US warns Europe against using Huawei
Budapest: US Secretary of State Mike Pompeo warned European countries that using technology from Chinese tech giant Huawei could hurt their relationship with Washington.
Speaking in Hungary, the first stop in a five-nation European tour, Pompeo said on Monday that the US has an obligation to alert other governments to the risks of building networks with equipment from the Chinese telecommunications giant, reports CNN.
“What’s imperative is that we share with them the things we know about the risks that Huawei’s presence in their networks presents,” he said.
“Actual risks to their own people, to the loss of privacy protections for their own people, the risk that China will use this data in a way that is not in the best interest of Hungary.”
If countries use Huawei equipment, “it makes it more difficult for us to partner alongside them”, Pompeo said.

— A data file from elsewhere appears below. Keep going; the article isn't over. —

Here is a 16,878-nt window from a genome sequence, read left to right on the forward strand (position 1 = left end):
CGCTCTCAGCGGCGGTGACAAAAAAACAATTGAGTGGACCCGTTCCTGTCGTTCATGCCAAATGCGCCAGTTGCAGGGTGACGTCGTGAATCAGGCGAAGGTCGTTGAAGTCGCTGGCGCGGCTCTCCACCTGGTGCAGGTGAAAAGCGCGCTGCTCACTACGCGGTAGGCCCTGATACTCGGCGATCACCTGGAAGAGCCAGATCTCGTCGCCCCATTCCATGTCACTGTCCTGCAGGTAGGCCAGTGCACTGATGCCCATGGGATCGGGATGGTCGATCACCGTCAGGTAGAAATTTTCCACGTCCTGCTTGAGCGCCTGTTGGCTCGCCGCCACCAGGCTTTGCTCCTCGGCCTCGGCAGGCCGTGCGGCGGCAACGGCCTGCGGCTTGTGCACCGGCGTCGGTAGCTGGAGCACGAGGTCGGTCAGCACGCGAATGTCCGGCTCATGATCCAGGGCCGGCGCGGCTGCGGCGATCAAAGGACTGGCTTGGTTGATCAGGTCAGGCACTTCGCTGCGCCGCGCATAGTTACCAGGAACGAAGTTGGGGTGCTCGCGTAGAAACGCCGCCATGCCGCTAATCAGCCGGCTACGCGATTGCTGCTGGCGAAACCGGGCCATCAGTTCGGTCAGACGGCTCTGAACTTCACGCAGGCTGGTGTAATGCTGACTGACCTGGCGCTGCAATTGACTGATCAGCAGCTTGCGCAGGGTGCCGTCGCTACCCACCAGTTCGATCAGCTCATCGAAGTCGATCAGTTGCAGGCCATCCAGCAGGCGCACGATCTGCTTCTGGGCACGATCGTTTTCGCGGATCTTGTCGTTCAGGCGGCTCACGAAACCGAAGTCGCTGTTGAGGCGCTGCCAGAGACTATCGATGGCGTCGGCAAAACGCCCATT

Huawei has been in bad light after the US Justice Department last month filed a host of criminal charges, including bank fraud, obstruction of justice and theft of technology, against the company and its detained Chief Financial Officer Meng Wanzhou.
Huawei, one of the world’s top smartphone makers, has repeatedly denied that its products pose a national security risk.
It also maintains that it is a privately owned company with no ties to the Chinese government.
While Huawei is largely shut out of the US market, it does significant business in Europe where it has some 40 per cent of the telecommunications equipment market, CNN said.
But global mobile carrier Vodafone said last month that it was suspending the deployment of Huawei equipment in core networks in Europe, given the political uncertainty surrounding the Chinese firm.
In the UK, telecommunications operator BT said it would not buy Huawei equipment for the core of its 5G network but would continue to use it for other parts such as mobile base stations.
German Chancellor Angela Merkel said last week that “there are big discussions about Huawei” in the country.
Outside of Europe, Australia and New Zealand restricted the company last year from providing equipment for 5G networks. Canada is considering similar measures.